Decreases in state funding puts pressure on the university to find more donors.
As part of a three-part vision to increase philanthropic giving, as well as alumni donations and engagement, the Office of Institutional Advancement has begun implementing a new software this month. The software, called the Reeher Platform, allows higher education establishments to more effectively identify undetected opportunities for fundraising.
Senior Vice President for Institutional Advancement David Unruh said that his goals for his department are threefold. First, he hopes to grow alumni giving participation to 15 percent annually. Currently, participation is between 8 percent and 10 percent annually.
“We effectively want to double over the next several years the annual fund participation,” Unruh said. “That’s a really important benchmark for a lot of reasons. It’s important because undergraduate alumni giving is one of the benchmarks for the quality of the institution.”
“If more alumni give back to Temple, it’s a sign of confidence in the institution and it actually helps our ranking as well as drives our revenue back up,” Unruh added.
The second goal Unruh has is to increase overall philanthropic support to $100 million a year, essentially doubling the current average. His third goal is centered on other forms of alumni participation, rather than simply economic contributions.
“I want to dramatically grow our overall alumni engagement, the number of alumni that are engaged in some way, giving, coming to an alumni reunion, volunteering, supporting students, whatever it might be to be actively engaged with the university,” Unruh said. “I think that will make us an incredibly vibrant, dynamic place.”
Unruh said the Reeher software will help his office meet these goals by allowing it to be more strategic about its appeals to alumni and other potential donors.
“[Reeher] allows us to really understand characteristics of our donors better and make smarter decisions about to whom we mail,” Unruh said. “When we understand what the motivators are, the behaviors of consistent donors are, we can begin to understand how and when to approach them for a gift. We’re trying to be smarter and more cost-effective to reach our potential donor population.”
The Reeher website claims that the software can help a university find up to 40 percent of donors they were unaware of, as well as eliminate 30 percent of time wasted appealing to unresponsive alumni.
“Remember that we have nearly 300,000 alumni out there and not all of them are interested in giving, not all of them have the ability to give,” Unruh said. “We can spend a lot of money sending lots of mail and emails to people who are never going to respond and that’s okay, but I’d rather spend money sending it to people that already have responded and who we think will respond again.”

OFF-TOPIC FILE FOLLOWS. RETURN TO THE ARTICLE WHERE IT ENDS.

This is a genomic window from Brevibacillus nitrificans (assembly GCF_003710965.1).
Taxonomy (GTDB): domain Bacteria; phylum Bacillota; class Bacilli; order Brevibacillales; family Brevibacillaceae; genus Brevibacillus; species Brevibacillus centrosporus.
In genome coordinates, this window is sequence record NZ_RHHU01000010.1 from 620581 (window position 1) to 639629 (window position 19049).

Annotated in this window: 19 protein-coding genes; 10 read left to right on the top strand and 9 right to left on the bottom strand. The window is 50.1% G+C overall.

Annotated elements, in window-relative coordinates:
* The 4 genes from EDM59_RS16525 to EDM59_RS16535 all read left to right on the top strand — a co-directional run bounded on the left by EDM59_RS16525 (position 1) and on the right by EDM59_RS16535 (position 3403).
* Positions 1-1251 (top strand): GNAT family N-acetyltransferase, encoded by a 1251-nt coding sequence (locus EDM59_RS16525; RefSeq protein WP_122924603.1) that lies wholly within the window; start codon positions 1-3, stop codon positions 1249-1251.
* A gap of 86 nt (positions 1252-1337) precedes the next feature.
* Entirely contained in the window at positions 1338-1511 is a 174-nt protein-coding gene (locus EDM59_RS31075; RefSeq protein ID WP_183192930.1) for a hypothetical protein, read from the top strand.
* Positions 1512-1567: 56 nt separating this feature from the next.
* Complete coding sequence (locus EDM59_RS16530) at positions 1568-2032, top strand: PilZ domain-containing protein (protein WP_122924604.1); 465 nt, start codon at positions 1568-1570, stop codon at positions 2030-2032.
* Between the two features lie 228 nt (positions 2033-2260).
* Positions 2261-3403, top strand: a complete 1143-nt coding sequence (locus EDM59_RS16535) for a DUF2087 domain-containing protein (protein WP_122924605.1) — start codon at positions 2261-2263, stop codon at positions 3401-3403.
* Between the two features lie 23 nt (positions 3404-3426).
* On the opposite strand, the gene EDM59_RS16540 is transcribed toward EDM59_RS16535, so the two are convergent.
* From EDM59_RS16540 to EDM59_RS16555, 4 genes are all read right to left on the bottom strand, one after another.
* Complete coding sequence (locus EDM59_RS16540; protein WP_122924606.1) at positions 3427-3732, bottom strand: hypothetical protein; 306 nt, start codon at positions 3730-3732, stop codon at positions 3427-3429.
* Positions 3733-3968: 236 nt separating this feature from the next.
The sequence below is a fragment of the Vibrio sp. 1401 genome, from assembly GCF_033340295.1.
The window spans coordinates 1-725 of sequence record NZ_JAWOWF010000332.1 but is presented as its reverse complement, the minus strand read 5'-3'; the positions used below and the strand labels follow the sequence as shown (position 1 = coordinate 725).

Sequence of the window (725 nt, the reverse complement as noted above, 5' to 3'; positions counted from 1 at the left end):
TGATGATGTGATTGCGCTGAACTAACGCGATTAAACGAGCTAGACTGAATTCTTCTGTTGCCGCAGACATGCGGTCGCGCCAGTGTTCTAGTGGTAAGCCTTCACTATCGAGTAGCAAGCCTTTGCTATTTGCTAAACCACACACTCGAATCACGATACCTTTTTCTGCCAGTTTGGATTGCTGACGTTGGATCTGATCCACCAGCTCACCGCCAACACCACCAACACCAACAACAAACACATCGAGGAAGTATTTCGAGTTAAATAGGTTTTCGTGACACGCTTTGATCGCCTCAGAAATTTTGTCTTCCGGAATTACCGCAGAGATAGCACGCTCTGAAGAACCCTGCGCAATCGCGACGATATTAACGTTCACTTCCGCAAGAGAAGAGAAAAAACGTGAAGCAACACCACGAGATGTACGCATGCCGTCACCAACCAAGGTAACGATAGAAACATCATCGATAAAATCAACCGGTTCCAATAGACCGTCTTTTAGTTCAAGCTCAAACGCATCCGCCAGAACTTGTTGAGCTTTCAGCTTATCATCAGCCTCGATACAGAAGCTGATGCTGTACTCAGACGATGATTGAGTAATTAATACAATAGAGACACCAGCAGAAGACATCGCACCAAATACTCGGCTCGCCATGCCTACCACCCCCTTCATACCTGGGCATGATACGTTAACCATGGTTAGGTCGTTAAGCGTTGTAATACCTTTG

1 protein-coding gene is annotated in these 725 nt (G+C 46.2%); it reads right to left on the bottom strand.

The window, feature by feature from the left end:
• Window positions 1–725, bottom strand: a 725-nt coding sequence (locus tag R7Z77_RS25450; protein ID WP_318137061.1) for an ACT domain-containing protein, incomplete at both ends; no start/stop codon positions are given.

Reeher Marketing Manager Nick Wassenberg said the software works by segmenting schools’ existing donor bases and analyzing trends within them. For example, the software can group together all donors who gave three years in a row or five or 10 years in a row. It can also identify which class years are most responsive to appeals for giving or which appeals were most effective.
“We incorporate three pieces [in our software]: predictive models that show the advancement team who the most likely candidates for making a donation are, a web-based set of tools that are used at all levels of advancement and contact to what’s essentially a peer network to people doing the same kind of work at universities across the country,” Wassenberg said. “The point of having that peer network is that it kind of fosters collaboration across schools and connects leaders at Temple to similar higher education advancement teams.”
In light of recent cuts in state funding, Unruh said, more pressure is placed on his office to boost revenue. The Reeher platform will allow them to better meet the increased demands, he added.
“The Reeher platform allows us to be much smarter about how we [meet our goals] because we don’t have the resources to reach everybody so [we have to] use the resources we do have to be the most effective, most efficient and the most thoughtful and the most intentional way to reach out and invite people to give,” Unruh said. “It doesn’t remove the fact that we still have to have a compelling case for support, we still have to reach out and personally approach alumni, we still have to do all the things we would do but it just allows us to be much more focused and smart about it.”
Kate Kelly can be reached at email@example.com.